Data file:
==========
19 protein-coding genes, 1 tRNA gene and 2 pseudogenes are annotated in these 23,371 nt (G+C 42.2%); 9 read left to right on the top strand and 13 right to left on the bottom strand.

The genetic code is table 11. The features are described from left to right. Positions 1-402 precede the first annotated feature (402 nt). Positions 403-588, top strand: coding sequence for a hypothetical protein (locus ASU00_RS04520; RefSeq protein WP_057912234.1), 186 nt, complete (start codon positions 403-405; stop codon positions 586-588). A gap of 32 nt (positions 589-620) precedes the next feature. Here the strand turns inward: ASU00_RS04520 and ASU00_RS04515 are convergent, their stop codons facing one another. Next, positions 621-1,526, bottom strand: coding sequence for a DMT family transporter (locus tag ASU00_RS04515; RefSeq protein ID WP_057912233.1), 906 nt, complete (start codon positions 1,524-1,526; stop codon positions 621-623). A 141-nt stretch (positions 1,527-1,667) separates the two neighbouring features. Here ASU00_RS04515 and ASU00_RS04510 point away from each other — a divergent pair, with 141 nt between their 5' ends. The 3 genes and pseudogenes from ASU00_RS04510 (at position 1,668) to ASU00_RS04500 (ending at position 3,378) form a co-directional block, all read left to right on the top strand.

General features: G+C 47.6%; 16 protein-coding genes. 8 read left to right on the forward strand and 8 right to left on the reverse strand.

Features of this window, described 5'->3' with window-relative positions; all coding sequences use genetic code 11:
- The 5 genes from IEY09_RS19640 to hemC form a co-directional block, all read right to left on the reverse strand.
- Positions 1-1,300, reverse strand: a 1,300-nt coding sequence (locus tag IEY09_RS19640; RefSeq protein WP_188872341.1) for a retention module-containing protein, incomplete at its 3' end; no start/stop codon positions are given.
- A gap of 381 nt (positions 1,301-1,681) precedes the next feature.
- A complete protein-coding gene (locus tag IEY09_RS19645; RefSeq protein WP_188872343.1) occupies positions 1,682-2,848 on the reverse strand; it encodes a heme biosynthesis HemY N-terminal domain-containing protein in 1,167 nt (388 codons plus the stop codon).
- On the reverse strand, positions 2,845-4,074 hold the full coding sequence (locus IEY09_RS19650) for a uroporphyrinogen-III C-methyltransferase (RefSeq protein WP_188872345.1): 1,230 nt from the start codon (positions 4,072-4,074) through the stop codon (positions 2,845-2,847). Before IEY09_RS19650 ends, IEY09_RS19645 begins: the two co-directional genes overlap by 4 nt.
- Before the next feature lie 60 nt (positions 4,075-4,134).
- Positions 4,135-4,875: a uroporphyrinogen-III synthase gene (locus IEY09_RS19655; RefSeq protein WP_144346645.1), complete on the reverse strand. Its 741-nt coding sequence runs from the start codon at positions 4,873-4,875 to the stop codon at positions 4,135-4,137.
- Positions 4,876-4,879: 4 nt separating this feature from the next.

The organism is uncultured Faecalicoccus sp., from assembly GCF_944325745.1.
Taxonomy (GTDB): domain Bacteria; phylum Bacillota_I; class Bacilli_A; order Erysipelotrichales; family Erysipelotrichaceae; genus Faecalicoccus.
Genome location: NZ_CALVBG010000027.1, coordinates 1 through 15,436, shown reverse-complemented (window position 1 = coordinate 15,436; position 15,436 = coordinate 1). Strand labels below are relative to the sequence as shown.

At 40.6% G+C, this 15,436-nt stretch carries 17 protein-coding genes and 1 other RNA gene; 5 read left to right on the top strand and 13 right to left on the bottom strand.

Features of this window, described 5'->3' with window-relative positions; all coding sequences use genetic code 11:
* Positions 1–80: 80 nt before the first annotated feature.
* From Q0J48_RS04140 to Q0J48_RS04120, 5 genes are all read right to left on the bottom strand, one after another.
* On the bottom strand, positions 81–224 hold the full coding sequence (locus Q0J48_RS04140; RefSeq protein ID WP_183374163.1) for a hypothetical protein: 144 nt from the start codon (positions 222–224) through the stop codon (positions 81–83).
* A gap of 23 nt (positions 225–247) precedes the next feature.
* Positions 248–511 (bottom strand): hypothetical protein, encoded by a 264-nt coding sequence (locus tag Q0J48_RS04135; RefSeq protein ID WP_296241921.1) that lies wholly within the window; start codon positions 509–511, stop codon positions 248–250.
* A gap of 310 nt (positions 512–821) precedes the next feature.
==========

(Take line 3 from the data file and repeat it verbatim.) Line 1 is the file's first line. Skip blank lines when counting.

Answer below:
General features: G+C 47.6%; 16 protein-coding genes. 8 read left to right on the forward strand and 8 right to left on the reverse strand.